An unfortunate end

I was surprised given the location that Foxes had not got to it overnight but at least this way it could be autopsied and DNA recorded for future reference.

If, ignoring the fence, the only other cause of death could possibly have been another Peregrine, they are very territorial and aggressive; it may have been hit from a dive by another and sustained bill damage when it hit the ground.
Whatever happened I will find out soon from the autopsy and hopefully, as they pair for life, its mate will soon find another to bond with.

Unfortunately despite warnings to the contrary regarding photos on the blog, apparently some peregrine photos have been copied, it looks as if I will have to start copywriting from now on.

Sunday, 2 September 2012

Out on their own

Over the weekend of the 25th/26th I visited 2 sites that had both been ringed and DNA sampled in May. One site produced 4 juveniles and the other 2 juveniles; of the larger clutch one juvenile was unfortunately lost but the remaining juveniles all were on their respective sites in mid-August.
After visiting both sites last weekend, all have gone there merry way and set out in the world, the first year will be the hardest and some may well not make it but some definitely will.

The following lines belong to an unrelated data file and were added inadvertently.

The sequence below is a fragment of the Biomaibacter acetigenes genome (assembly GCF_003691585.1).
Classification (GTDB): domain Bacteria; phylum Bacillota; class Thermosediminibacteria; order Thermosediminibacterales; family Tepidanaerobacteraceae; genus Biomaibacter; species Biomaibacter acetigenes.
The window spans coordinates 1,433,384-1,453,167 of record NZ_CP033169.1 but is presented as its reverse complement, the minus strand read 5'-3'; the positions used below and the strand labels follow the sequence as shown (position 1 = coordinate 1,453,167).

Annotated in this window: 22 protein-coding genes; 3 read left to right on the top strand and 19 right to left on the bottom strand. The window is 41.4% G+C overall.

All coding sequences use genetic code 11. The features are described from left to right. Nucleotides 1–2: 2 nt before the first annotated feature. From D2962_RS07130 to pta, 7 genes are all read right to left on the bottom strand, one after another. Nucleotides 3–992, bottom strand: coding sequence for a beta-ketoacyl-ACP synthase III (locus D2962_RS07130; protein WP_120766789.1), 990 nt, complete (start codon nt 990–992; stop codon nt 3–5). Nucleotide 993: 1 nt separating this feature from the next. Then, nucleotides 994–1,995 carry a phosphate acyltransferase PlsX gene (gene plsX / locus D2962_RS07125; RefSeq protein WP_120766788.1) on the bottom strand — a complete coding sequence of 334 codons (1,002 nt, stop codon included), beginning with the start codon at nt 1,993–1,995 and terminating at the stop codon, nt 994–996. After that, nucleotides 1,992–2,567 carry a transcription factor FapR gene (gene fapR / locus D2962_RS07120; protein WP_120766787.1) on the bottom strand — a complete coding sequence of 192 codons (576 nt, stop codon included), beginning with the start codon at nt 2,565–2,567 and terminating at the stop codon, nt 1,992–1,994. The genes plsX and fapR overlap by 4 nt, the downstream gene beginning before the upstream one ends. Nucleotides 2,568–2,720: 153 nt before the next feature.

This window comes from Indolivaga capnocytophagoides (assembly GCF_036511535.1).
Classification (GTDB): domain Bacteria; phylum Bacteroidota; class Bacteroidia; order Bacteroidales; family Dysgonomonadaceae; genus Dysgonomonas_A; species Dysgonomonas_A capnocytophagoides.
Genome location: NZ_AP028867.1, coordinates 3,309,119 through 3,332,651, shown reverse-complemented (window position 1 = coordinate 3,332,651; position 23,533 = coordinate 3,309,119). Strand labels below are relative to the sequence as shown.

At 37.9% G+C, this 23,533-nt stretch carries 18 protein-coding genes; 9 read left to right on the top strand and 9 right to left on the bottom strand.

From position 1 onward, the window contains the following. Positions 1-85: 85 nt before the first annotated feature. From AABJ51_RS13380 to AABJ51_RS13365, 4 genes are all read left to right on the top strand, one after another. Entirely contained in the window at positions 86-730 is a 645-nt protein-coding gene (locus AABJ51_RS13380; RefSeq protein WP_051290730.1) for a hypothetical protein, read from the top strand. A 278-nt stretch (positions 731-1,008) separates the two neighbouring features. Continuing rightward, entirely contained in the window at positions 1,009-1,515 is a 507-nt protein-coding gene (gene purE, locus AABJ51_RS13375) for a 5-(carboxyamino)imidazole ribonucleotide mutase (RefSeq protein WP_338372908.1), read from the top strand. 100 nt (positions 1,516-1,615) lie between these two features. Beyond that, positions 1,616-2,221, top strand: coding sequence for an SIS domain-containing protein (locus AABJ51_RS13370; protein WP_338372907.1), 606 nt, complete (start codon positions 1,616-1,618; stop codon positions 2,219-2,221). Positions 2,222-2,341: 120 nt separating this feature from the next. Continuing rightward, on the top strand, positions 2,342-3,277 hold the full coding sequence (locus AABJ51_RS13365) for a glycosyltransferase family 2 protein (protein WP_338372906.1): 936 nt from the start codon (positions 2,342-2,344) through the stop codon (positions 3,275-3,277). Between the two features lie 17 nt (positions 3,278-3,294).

Seen at one of the Peregrine sites - Sparrowhawk

Both its English name and scientific name Falco peregrinus means ‘wandering Falcon’ and the juveniles most certainly will wander trying to avoid other Peregrine pairs in and around London. Hopefully they will get through the winter and possibly pair the following year, it’s a rare event that they will pair and breed the following year, but if paired it’s more likely to be the 2nd or 3rd breeding season. It is likely that as all were reared in the City as there natal site, they will likely try and find an urban area to ‘hold’ to.
This year 13 juveniles are carrying the standard BTO silver ring along with an orange ring signifying London, if you see them, if possible read the ring and contact either myself at or my colleagues at If not readable just take a note of the birds location and time, hopefully we can then trace it back to its nest site and a ringing return from the BTO can then be forwarded to you.

Juvenile showing the orange leg ring

As yet I have not been able to get back to Parliament but did visit a site at dawn this morning (Sunday) to check on a pair who went AWOL earlier in the breeding season. Glad to say they are now back on station, there is a big possibility that they bred elsewhere as their timing is perfect as most juveniles have now gone their own way.

Parliament - left to right, Victoria Tower, Middle Tower and Big Ben..Battersea Power Station in background

I recently had a chance to visit the London Eye for the first time, it was quite an experience and below are some photos from the Eye looking towards Parliament, it shows Big Ben, then Middle Tower and finally Victoria Tower.